Creating workplaces where we all watch out for each other

Creating workplaces where we all watch out for each other


MSHA celebrates women in mining

First published by MSHA

Women's History Month MSHA Graphic

Photo: MSHA

Throughout America’s history, women have played a critical role in mines and mining operations, often in the face of prejudice and other hardships due to their gender. During Women’s History Month, we recognize the contributions women have made in the mining industry and their role in creating opportunities and better working conditions in mines.

Here are a few milestones from the history of women in mining:


  • In the nineteenth century, women worked in mining as prospectors, ore processors, miners, managers and mine owners. Women “grubstakers” sometimes financed the initial cost of prospecting in return for part-interest in any claim.  In 1863, Mrs. Robert K. Reid discovered a vein of silver ore and filed a claim in her own name in Bingham Canyon, Utah, the site of one of our nation’s largest mines.


  • In the 1890s, two schoolteachers from Seattle, Washington, Annie A. Coffin and Stella L. Goodspeed, discovered a rich mining property in the Goat Lake area of the Cascade Range.  Coffin and Goodspeed rode the train from Seattle to Hartford and then, carrying packs of equipment and armed with revolvers and extra ammunition, walked 35 miles into the mountains, and climbed 3,000 feet up Mt. Monte Cristo.  Their finds were heralded by the Seattle Times on July 7, 1896, in headlines that read, “Gold was willing. Two Seattle teachers discover rich mines.”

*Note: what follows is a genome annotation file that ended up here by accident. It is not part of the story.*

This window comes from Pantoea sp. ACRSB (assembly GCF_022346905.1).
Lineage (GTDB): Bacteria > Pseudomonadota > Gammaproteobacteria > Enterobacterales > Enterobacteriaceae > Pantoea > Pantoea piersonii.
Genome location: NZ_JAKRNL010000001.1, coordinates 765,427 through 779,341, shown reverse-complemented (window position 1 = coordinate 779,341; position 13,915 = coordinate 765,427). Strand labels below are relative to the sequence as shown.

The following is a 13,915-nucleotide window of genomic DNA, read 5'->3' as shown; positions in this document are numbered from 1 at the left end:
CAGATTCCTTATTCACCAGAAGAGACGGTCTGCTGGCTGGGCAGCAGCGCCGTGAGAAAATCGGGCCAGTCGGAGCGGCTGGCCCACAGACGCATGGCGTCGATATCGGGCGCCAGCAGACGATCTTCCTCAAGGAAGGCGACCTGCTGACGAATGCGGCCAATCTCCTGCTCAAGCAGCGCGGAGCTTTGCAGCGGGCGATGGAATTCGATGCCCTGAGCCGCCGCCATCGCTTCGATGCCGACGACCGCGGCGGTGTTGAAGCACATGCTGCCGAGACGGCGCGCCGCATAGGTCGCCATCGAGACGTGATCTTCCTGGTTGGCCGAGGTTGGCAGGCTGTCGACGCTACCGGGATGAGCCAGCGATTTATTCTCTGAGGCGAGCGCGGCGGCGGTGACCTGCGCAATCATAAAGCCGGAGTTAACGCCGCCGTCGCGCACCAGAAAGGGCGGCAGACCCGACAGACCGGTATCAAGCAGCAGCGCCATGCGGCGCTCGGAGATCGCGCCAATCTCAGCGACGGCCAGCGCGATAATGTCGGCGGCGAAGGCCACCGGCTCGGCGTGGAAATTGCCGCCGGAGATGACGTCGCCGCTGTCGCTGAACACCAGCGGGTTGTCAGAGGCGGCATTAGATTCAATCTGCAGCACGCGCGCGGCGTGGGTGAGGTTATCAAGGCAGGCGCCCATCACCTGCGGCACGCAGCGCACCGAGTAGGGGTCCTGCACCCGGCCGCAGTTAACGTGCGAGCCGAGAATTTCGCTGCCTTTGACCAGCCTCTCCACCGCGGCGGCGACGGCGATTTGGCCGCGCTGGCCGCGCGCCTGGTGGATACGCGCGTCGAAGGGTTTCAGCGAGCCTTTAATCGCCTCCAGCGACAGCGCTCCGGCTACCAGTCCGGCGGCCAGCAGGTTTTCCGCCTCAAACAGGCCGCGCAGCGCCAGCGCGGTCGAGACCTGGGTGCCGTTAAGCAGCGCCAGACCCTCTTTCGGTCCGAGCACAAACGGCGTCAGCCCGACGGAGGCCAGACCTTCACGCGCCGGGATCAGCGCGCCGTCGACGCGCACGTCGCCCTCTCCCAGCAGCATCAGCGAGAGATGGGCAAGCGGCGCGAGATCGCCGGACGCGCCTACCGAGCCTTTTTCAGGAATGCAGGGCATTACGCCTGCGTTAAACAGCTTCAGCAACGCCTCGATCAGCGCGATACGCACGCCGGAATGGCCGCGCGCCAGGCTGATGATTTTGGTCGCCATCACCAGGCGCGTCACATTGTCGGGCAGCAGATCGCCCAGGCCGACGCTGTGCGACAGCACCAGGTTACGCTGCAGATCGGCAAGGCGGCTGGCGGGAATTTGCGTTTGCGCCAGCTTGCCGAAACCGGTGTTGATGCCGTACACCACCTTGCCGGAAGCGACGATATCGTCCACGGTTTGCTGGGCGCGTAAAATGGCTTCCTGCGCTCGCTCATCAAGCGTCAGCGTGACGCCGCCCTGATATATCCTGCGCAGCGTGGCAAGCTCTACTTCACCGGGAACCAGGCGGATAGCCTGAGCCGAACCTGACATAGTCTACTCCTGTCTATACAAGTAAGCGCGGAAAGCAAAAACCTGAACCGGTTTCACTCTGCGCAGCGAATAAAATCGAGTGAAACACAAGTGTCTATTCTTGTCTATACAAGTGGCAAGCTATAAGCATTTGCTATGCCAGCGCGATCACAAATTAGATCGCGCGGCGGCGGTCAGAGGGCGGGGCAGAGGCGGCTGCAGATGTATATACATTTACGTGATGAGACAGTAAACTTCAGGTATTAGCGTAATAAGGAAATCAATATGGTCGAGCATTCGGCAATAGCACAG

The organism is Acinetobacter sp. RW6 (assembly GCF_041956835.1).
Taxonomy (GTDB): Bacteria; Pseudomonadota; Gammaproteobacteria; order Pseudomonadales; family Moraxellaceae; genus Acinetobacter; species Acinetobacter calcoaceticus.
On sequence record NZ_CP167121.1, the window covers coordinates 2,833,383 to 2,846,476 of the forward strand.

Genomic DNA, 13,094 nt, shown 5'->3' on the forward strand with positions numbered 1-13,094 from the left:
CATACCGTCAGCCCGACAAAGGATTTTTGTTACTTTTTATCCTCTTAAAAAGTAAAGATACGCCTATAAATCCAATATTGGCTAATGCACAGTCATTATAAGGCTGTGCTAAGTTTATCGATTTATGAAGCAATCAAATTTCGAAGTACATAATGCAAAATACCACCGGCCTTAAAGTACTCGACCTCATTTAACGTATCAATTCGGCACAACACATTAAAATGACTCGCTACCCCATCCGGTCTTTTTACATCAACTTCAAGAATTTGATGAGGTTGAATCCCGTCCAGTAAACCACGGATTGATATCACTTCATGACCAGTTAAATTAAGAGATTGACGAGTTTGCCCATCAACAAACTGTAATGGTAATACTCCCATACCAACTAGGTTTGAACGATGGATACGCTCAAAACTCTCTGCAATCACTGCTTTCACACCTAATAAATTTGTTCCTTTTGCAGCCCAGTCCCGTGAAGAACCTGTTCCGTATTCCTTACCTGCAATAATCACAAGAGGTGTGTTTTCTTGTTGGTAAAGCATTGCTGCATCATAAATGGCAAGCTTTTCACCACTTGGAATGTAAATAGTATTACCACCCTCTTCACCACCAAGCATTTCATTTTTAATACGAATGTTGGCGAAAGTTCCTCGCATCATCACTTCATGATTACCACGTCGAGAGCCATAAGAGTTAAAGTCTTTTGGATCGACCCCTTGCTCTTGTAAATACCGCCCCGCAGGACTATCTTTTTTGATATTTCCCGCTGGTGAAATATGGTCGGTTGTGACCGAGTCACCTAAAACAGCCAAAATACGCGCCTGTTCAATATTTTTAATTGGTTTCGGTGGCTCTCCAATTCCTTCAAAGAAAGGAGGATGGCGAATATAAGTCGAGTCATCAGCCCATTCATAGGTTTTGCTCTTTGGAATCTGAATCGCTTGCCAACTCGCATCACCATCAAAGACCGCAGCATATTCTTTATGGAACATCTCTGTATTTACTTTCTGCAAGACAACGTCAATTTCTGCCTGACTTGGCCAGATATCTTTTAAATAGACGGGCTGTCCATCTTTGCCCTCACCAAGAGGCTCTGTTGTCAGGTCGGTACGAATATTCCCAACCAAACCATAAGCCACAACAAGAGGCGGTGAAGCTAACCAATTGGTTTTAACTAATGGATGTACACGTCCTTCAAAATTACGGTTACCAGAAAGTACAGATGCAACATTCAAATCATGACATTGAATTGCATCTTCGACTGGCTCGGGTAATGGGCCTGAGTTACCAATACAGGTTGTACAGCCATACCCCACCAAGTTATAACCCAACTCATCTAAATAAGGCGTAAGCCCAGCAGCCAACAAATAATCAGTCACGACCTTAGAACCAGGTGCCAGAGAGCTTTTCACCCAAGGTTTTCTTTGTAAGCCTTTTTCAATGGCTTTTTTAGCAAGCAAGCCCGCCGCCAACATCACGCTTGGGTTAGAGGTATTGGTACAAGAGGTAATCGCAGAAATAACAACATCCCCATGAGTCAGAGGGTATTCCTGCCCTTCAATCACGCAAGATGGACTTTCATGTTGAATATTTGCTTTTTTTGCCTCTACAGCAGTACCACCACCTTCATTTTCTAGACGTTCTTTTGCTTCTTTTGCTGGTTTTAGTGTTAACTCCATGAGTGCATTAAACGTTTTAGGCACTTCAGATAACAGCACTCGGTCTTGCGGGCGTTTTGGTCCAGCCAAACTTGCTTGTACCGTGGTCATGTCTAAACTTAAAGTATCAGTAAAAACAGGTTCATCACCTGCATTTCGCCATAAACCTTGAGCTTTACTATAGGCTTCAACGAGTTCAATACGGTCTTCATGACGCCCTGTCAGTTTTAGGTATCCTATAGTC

• Though no federal law prohibited women from working in the mining industry, tradition, cultural restraints and employer resistance all limited women’s opportunities for employment in mining. This began to change in the 1960s.
  • On September 24, 1965, President Lyndon B. Johnson signed executive order 11246, stating that coal companies with federal contracts could not discriminate in employment because of a person’s race or sex. The law was on the books, but women still faced discrimination in the industry. President Richard Nixon signed the Equal Employment Opportunity Act of 1972, which expanded and strengthened the scope of equal employment. This law allowed women to become more forceful with discrimination charges against coal companies.


  • In 1974, Diana Baldwin, a former hospital receptionist, and Anita Cherry, a former practical nurse, became the first women to work in a coal mine. They were also the first female members of the United Mine Workers of America to work inside a mine.
  • By the mid-1970s, the largest American coal companies with federal contracts began hiring female miners with more regularity. A major administrative complaint, filed with the U.S. Department of Labor in 1978 against 153 of the nation’s largest coal companies and mines, expanded job opportunities for women in the industry.
  • Many of these newly hired women worked in underground mines in the Appalachian coalfields.  Between 1974 and 1980, almost 2,400 women were hired as underground coal workers in the Eastern U.S., while only 242 were hired in the Midwest, and 272 in the West. Underground coal mines required a larger workforce than other types of mines.

Read more about women in mining.

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